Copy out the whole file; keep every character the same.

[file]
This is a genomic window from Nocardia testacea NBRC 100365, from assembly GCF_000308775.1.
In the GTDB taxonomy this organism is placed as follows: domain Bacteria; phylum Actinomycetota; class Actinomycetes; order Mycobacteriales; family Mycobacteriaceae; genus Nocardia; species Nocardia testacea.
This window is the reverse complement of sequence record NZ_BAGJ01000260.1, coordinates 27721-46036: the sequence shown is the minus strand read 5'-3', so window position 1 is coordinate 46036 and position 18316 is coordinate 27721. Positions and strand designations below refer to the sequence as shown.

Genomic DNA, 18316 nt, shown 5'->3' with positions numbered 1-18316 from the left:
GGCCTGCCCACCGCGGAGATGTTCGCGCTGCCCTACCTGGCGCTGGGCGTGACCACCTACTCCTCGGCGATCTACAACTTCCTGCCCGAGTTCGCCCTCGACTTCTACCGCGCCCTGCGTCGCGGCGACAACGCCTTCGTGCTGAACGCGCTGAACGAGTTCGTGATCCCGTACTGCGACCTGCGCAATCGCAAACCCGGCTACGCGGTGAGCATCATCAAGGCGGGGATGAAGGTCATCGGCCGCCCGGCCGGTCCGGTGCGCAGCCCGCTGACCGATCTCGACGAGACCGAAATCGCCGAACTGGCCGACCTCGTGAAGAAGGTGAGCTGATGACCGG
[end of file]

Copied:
This is a genomic window from Nocardia testacea NBRC 100365, from assembly GCF_000308775.1.
In the GTDB taxonomy this organism is placed as follows: domain Bacteria; phylum Actinomycetota; class Actinomycetes; order Mycobacteriales; family Mycobacteriaceae; genus Nocardia; species Nocardia testacea.
This window is the reverse complement of sequence record NZ_BAGJ01000260.1, coordinates 27721-46036: the sequence shown is the minus strand read 5'-3', so window position 1 is coordinate 46036 and position 18316 is coordinate 27721. Positions and strand designations below refer to the sequence as shown.

Genomic DNA, 18316 nt, shown 5'->3' with positions numbered 1-18316 from the left:
GGCCTGCCCACCGCGGAGATGTTCGCGCTGCCCTACCTGGCGCTGGGCGTGACCACCTACTCCTCGGCGATCTACAACTTCCTGCCCGAGTTCGCCCTCGACTTCTACCGCGCCCTGCGTCGCGGCGACAACGCCTTCGTGCTGAACGCGCTGAACGAGTTCGTGATCCCGTACTGCGACCTGCGCAATCGCAAACCCGGCTACGCGGTGAGCATCATCAAGGCGGGGATGAAGGTCATCGGCCGCCCGGCCGGTCCGGTGCGCAGCCCGCTGACCGATCTCGACGAGACCGAAATCGCCGAACTGGCCGACCTCGTGAAGAAGGTGAGCTGATGACCGG